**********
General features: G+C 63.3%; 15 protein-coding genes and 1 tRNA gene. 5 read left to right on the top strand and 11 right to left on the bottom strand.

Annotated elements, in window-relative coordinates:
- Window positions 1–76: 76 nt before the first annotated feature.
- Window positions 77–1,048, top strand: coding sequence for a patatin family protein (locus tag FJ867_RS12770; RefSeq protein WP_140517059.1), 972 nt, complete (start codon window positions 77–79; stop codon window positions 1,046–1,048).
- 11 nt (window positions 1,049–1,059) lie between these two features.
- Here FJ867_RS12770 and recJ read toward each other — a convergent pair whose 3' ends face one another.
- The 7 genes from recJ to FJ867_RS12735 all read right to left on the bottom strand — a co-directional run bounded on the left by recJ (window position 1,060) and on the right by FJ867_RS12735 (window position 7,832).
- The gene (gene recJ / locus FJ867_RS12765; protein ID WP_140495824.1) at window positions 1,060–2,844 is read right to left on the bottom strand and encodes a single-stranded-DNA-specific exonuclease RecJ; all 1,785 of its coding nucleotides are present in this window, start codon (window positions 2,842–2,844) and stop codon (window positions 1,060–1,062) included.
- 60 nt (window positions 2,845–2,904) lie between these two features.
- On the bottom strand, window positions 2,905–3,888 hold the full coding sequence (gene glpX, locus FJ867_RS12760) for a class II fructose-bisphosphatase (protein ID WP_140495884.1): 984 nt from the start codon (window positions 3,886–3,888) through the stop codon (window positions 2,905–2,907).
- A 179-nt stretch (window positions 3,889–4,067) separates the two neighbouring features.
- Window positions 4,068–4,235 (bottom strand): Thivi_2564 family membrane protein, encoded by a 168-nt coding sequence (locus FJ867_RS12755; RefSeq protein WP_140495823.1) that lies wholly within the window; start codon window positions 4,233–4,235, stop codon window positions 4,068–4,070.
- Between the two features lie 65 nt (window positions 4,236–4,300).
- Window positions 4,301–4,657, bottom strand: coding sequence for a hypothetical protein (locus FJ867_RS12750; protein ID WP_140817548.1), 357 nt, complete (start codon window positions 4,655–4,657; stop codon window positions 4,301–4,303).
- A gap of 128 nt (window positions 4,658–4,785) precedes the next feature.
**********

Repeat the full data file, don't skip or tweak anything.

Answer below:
General features: G+C 63.3%; 15 protein-coding genes and 1 tRNA gene. 5 read left to right on the top strand and 11 right to left on the bottom strand.

Annotated elements, in window-relative coordinates:
- Window positions 1–76: 76 nt before the first annotated feature.
- Window positions 77–1,048, top strand: coding sequence for a patatin family protein (locus tag FJ867_RS12770; RefSeq protein WP_140517059.1), 972 nt, complete (start codon window positions 77–79; stop codon window positions 1,046–1,048).
- 11 nt (window positions 1,049–1,059) lie between these two features.
- Here FJ867_RS12770 and recJ read toward each other — a convergent pair whose 3' ends face one another.
- The 7 genes from recJ to FJ867_RS12735 all read right to left on the bottom strand — a co-directional run bounded on the left by recJ (window position 1,060) and on the right by FJ867_RS12735 (window position 7,832).
- The gene (gene recJ / locus FJ867_RS12765; protein ID WP_140495824.1) at window positions 1,060–2,844 is read right to left on the bottom strand and encodes a single-stranded-DNA-specific exonuclease RecJ; all 1,785 of its coding nucleotides are present in this window, start codon (window positions 2,842–2,844) and stop codon (window positions 1,060–1,062) included.
- 60 nt (window positions 2,845–2,904) lie between these two features.
- On the bottom strand, window positions 2,905–3,888 hold the full coding sequence (gene glpX, locus FJ867_RS12760) for a class II fructose-bisphosphatase (protein ID WP_140495884.1): 984 nt from the start codon (window positions 3,886–3,888) through the stop codon (window positions 2,905–2,907).
- A 179-nt stretch (window positions 3,889–4,067) separates the two neighbouring features.
- Window positions 4,068–4,235 (bottom strand): Thivi_2564 family membrane protein, encoded by a 168-nt coding sequence (locus FJ867_RS12755; RefSeq protein WP_140495823.1) that lies wholly within the window; start codon window positions 4,233–4,235, stop codon window positions 4,068–4,070.
- Between the two features lie 65 nt (window positions 4,236–4,300).
- Window positions 4,301–4,657, bottom strand: coding sequence for a hypothetical protein (locus FJ867_RS12750; protein ID WP_140817548.1), 357 nt, complete (start codon window positions 4,655–4,657; stop codon window positions 4,301–4,303).
- A gap of 128 nt (window positions 4,658–4,785) precedes the next feature.